By Melissa Baratta, SVP, Affect
A study came out last week showing that 51% of online users are now getting their news from social media at least once a week. And for the 18-24 age bracket, social media has surpassed TV for the first time ever as the number one source of news. Just this morning at the doctor’s office, a young employee told me that he gets all of his information (all of it!) from Facebook.
These survey results aren’t a huge surprise, but it does mean that media outlets – and thus brands and PR execs – have to change the way they operate to meet the new way people are consuming news. What can companies do to appeal to the media and make their voice heard in this changing landscape?
- Think Like a Journalist
Facebook’s trending topics often dictate what consumers will click, so news outlets are trying to find headlines that will trend on social. There is increased pressure on them to make shareable and social media friendly articles that will ultimately drive web traffic. Affect surveyed some reporters last month and found that they do this by:
- Scouring other publications and multiple social sites to see what people are talking about
- Using tools like Trackmaven and Google Analytics to see what stories are trending and what people click most on their own sites
If reporters are doing that, so should brands. Look at social media and see what’s trending, and read publications to see what kinds of stories are getting top promotion or the most shares and comments. From there, develop story-lines and pitch topics that relate to the kinds of things the audience is really interested in.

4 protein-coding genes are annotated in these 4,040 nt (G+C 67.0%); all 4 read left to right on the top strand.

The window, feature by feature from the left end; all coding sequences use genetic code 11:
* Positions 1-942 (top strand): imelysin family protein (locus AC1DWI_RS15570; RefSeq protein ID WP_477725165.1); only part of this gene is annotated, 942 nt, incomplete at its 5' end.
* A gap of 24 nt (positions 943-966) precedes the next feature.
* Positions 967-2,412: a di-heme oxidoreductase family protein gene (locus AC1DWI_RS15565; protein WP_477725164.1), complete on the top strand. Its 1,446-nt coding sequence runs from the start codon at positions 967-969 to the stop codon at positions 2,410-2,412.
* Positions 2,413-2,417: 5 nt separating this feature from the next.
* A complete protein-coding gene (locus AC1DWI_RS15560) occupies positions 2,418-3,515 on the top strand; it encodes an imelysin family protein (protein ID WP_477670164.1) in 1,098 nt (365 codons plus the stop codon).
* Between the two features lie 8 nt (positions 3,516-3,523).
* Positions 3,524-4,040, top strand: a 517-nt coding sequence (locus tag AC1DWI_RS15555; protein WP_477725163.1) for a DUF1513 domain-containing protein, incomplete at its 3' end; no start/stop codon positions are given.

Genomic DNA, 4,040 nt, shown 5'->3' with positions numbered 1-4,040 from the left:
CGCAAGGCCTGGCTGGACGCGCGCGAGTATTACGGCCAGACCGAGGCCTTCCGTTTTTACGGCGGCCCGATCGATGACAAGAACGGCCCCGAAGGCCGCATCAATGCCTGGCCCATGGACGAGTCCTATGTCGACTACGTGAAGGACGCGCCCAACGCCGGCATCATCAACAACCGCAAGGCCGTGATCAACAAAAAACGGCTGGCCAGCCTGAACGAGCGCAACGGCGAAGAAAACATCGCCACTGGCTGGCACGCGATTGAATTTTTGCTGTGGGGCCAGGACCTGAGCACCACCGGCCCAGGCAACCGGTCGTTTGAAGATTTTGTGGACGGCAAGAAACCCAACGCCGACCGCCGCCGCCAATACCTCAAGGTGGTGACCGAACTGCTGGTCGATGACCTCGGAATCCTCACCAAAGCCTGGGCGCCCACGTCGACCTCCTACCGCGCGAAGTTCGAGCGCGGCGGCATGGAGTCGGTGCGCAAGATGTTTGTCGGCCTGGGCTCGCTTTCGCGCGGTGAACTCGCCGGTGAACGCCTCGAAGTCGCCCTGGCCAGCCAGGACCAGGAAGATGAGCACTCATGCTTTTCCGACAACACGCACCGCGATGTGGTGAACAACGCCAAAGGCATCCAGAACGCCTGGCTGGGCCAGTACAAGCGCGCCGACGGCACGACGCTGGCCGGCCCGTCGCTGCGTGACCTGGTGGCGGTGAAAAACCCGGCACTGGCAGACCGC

- Use Different Mediums
Almost 20% of people use YouTube and 10% use Twitter as their news source. Sites like Medium are also getting a lot of attention, not only from readers, but also from news sources which are now pulling content from them.
Make sure you’re building content for different platforms that will allow you to reach these audiences. For every story you develop, think about how it could be told on social. Publish your corporate blog posts on Medium, do a video component for big company announcements, and break your press releases, reports and bylines down into “snackable” images and posts for Facebook and Twitter.
- Keep it Casual and Friendly
Think about what the audience wants to read, not just what you want to say. Consumers tend to prefer the BuzzFeed approach to news – images and listicles instead of long blocks of text.
Reporters love when brands can bullet point advice for their audience, so your story is much more likely to get picked up by the media if you’re providing tangible, easy to digest bits of info. To do this, write your headline as a perfect tweet, and use short phrases and bullets that are quick to read and easy to share.
If you can provide content that is relevant, concise and applicable to various social media sites, you’ll be in good shape to get your stories picked up, clicked on and trending.